Banksy strikes again, this time with an online store. Days after he dismantled his short-lived south London brick-and-mortar Gross Domestic Product (GDP), the artist is venturing into virtual sales. But since it’s Banksy we’re talking about, this won’t be your average digital retailer.
The online version of GDP, with the addition of the tag line “Solutions for Wealth,” offers a limited supply of affordable Banksy-branded items. A mug will cost you £10.00 (~$12.80); a clock with a running rat that recreates this 2018 street clock in 14th Street in New York sells for £500 (~$642); the stab-proof vest that was worn by British rapper Stormzy during the last Glastonbury music festival goes for £850 (~$1,092); and a half-shredded T-shirt featuring “Girl With Balloon” (2006) is on sale for just £30 (~$38.50). The shredded shirt is “the same played-out old image, this time attacked with a knife by the artist,” the website explains, referring to the artist’s shredding stunt during a Sotheby’s London auction sale of the painting in October of last year. The half-shredded painting, which was renamed “Love Is in the Bin” (2018), sold for $1.3 million.
There are some caveats, however. You’re wrong if you think you can just log in and purchase the items as you would in a normal online shop. “You are advised that GDP may prove to be a disappointing retail experience,” a disclaimer page that welcomes shoppers reads, “especially if you’re successful in making a purchase.”
Shopping on the site comes with a series of restrictions in order to allow people other than seasoned collectors to get hold of the products. “Please refrain from registering at this time if you are a wealthy art collector,” the website warns.
First, users are allowed to buy only one item. Second, it’s not a first-come-first-serve operation. Shoppers must earn the right to purchase a product by convincingly answering the question “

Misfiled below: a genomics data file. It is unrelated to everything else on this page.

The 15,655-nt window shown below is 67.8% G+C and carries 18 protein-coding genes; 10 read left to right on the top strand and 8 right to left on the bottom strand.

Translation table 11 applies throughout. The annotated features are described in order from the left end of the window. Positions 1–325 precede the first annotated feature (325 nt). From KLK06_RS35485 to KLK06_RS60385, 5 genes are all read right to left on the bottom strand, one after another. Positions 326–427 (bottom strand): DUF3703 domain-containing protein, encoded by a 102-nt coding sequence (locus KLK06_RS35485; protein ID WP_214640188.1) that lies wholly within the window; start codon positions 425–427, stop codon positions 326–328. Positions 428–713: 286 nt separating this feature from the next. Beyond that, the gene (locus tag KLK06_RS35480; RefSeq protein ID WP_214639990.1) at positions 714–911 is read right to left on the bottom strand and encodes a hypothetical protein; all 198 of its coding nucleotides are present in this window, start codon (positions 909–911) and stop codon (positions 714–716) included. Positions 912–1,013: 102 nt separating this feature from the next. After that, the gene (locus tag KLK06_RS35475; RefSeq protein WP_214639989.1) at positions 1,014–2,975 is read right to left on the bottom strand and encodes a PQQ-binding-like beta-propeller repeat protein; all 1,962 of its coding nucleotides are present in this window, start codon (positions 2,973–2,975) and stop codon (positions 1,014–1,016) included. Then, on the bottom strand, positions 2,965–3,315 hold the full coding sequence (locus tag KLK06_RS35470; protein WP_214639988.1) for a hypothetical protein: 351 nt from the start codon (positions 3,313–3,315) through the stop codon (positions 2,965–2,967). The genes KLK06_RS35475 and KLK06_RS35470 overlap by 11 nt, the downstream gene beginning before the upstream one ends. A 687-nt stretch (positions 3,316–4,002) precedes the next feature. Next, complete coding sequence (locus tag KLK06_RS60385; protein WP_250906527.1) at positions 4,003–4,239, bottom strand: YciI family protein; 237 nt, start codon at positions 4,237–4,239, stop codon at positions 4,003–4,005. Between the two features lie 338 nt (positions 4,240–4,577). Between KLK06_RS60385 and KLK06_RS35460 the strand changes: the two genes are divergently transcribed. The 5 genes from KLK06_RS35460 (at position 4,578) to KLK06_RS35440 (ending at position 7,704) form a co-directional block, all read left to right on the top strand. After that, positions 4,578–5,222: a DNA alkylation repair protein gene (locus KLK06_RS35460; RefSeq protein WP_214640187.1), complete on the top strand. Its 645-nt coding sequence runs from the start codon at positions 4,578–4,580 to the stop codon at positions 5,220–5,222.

Why does art matter?” (strikeout Banksy’s) in 50 words or less. “Prove that you’re not a robot (and a half decent human being),” the website says. The fine print in the website’s terms and conditions says that a professional stand-up comedian will examine the tie-breaker questions and will independently select responses which he deems “most apt and original.”
About two weeks ago, Banksy’s “Devolved Parliament” (2009) sold for a stupendous $12.1 million, shattering the artist’s previous record $1.87 million (“Keep It Spotless,” 2007).
Shoppers who are interested in Banksy’s new offerings have until October 28 to browse the website and state their interest in buying a product. Successful applicants will be notified by email within two weeks of submission. Good luck if you’re a fan.
Once denounced as “women’s work” with no artistic merit, embroidery is experiencing a revival, with a feminist punch.
Inspired by the journey made by the epic hero Homer’s Odyssey, a show at Villa Carmignac combines myth with contemporary issues.
This new kunsthaus in Potsdam shows modern and contemporary works of art from East Germany in what was once a terrace restaurant.
Courtney Stephens’s documentary on women’s travels from the 1920s to ’50s presents not just personal glimpses into daily life a century ago but also documents of colonialism.
Laura Larson’s City of Incurable Women draws from archival materials to speculate on the lives of women who were famously hospitalized for hysteria throughout history.
The Philadelphia organization offers artists on-site access to recovered materials, studio space, construction equipment, a $1,000 stipend, and more.
The company is asking users to verify their bank details via Plaid, a fintech company that recently settled a privacy class action lawsuit.
Each artist will receive $190,000 in cash and benefits from the Tulsa Artist Fellowship over a three-year period.
Drawn to Life at the Ackland in Chapel Hill, North Carolina, showcases 17th-century Dutch drawings of landscapes, portraits, preparatory studies, and biblical and historical scenes.
The 1,000-year-old Cañada de la Virgen ceremonial site will be protected from encroaching development.
A total of 24 board members stepped down from their posts after the art center’s parent company allegedly attempted to terminate 12 of their colleagues.
A group of artists and writers denounced the center for hosting Philippines President Ferdinand Marcos Jr., son of the country’s former dictator.